Friday, February 21, 2014

10 pics from KiipeilyAreena

We did three hours of auto-belay climbing at the fabulous Toyota KiipeilyAreena and had lots of fun! They have ten great a-b walls. And the new bouldering area upstairs. What a great workout. We'll be back for sure. Here's ten nice pics from our visit.

And here's a bonus video.

Tuesday, February 11, 2014


When I invented GRT in December, it was inevitable that there would have to be a Half-GRT some sunny day. Well that day is today, although it was far from sunny. More like slushy.

Poking all that slush with my new Black Diamond Ultra Distance sticks.

As you may know, GRT is defined as the golden ratio of the ironman triathlon distance. Half-GRT is then simply 50% of a full GRT. That's merely a 1.2km swim, 55.6km bike and 13.0km run. Easy peasy!

Where did that sunny spring weather suddenly go?
The indoor swim and bike legs flew by almost too smoothly. So I tried to make the outdoor run more challenging by navigating between some random geocaches in a previously unknown forest as directly as possible, turning only where it was absolutely necessary. That crazy idea worked pretty well! I had fun climbing on all fours, getting wet in ice-cold water and fighting my way through thick bushes. I used Garmin Forerunner for measuring time/distance and Suunto Ambit for GPS navigation between preloaded waypoints.

An interesting shortcut, as suggested by my trusty Suunto Ambit.
Long story short, this 69.8km self-organised unsupported solo triathlon took me 7h35min (including all breaks and transitions). In other words, incredibly slow. But it was worth every second. Half the distance, double the fun!

Climbing this required both hands, so the poles went into the backpack.

Tuesday, February 4, 2014

The Himalaya Ring

The Himalaya Ring (THR) might well be your ultimate ultra trail bucket list event:

  • 2,209 km (1,373 miles)
  • D+ 84,901m (278,547ft)
  • D- 83,155 m (272,818ft)
  • 56-70 days
  • lowest point 816m (2,677ft)
  • highest point 6,143m (20,154ft)
  • average altitude 4,163m (13,658ft)
  • price 11,800€
  • organized every two years (2014, 2016, 2018...)
Hmmm, maybe in 2018...better start looking for sponsors! :-) 

The Himalaya Ring (THR) from jesus martinez novas on Vimeo.

Saturday, February 1, 2014

Silva Trail Runner 2 headtorch review

Preparing for UTMB 2014, I've been looking for lightweight gear to be taken for a journey around Mont Blanc in August. Silva Trail Runner 2 is the lightest headtorch I have been able to find so far, with a sufficient light output of 140 lumens. It weighs only 122 grams including three AAA batteries. My previous favorite headlamp Petzl MYO RXP (also 140 lumens) weighs 182 grams with three AA batteries. That's 60g. Without batteries the weight difference is not that significant.

What, only 122 grams with batteries? UTMB here I come!

We also have to keep in mind that the rules of races like UTMB require competitors to carry an extra set of batteries or risk getting disqualified. A set of 3xAAA batteries weighs about 40g less than 3xAA. So the total weight saving with extra batteries is about 100g. That may not seem like a big deal, but with all the other gear it all adds up quickly. In a 168km mountain run (the distance of four marathons), every gram counts.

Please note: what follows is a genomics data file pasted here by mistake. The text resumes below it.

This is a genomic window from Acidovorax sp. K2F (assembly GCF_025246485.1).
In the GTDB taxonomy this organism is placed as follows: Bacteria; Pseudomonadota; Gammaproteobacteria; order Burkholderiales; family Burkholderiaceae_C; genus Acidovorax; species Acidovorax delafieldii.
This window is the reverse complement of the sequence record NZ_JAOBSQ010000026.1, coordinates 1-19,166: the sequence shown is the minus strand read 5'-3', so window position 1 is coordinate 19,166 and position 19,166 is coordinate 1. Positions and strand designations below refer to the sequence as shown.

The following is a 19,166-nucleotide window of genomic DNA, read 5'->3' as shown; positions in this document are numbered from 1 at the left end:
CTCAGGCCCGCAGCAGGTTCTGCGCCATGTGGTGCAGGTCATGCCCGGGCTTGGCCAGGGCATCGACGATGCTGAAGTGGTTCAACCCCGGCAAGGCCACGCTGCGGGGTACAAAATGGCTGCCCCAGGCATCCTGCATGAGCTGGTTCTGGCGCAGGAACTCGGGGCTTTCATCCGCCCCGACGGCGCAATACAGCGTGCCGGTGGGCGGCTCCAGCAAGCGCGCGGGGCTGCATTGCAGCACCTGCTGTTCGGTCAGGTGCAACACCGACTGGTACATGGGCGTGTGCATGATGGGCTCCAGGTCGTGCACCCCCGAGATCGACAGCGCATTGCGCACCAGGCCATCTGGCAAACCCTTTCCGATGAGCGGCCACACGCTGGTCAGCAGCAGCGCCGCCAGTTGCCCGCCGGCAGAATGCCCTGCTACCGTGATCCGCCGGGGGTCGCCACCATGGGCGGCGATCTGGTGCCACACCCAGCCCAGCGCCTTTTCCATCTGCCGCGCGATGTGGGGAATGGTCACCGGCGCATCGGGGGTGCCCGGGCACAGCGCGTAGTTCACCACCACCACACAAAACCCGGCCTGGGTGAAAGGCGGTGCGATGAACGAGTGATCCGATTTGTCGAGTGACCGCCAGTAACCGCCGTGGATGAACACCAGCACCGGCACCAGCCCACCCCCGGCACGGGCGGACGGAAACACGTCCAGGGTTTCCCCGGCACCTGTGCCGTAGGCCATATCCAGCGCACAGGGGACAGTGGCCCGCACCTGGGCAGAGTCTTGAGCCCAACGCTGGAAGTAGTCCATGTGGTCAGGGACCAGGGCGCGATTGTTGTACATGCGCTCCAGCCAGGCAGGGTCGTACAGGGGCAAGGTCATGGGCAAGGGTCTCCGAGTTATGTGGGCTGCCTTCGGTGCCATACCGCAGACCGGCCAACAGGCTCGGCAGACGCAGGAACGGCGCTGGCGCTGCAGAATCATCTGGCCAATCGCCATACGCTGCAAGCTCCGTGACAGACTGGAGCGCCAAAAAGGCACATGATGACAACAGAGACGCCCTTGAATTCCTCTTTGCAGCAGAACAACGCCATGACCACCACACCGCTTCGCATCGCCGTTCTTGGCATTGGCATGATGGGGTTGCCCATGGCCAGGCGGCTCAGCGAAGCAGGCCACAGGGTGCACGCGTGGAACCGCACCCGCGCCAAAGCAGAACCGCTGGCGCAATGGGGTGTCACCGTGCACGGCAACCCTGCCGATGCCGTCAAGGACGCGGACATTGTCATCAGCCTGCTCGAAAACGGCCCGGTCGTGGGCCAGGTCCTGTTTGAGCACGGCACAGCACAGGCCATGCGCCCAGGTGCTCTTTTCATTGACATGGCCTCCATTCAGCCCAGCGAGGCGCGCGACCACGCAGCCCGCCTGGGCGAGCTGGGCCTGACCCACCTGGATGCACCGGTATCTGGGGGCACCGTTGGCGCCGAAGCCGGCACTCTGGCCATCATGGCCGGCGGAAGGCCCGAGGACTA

Silva Intelligent Light™: a strong spotlight and a wide floodlight. 

How about the performance of TR2? I have test-driven TR2 through Finnish winter in freezing cold, below -18˚C (0˚F). Our days here can be darker than nights in the south. So far I'm impressed. By combining a strong spotlight and a wide floodlight Silva lights up the trail ahead pretty well. The light distance is about 45m/20 meters in max/min mode. The beam is actually not that wide, but neither is the trail usually, so it's ok I guess.

After turn-off, green light means 'batteries OK'. An orange light gives you some time. Red means you are done.

Of course the trade-off between the light output and battery life is something to be considered. Many LED-lamps boast a lot more lumens, but what's the use of all that extra illumination in ultra trail running if the batteries will last only a couple of hours? Silva claims TR2 burn time is 30h/48h in max/min mode. I have not been able to verify this myself yet, but I believe that to be about correct in ideal conditions. That might mean that I might not have to change batteries or torches during UTMB (two nights). However in extremely cold temperatures the burn time will understandably and inevitably be somewhat less than ideal.

The 3xAAA batteries are in the back of the headband. You can use rechargeable ones to be ecological and -nomical.

I love the simple design of TR2. There is only one button to press and it is large enough. The first pressing turns max mode on. The second press switches to min mode. When on, a long (>1s) press turns the main lights off, but turns on a green/orange/red battery indicator light for a few seconds. When off, a long press turns the flash mode on. That's all: no computer software (which in Petzl case was a buggy piece of crap anyway).

Okay let's wrap it up. Buy this good lamp (the price is reasonable, I paid 73€ for mine) and see for yourself. See you in Chamonix in August - I'll be the happy dude wearing a Silva Trail Runner 2!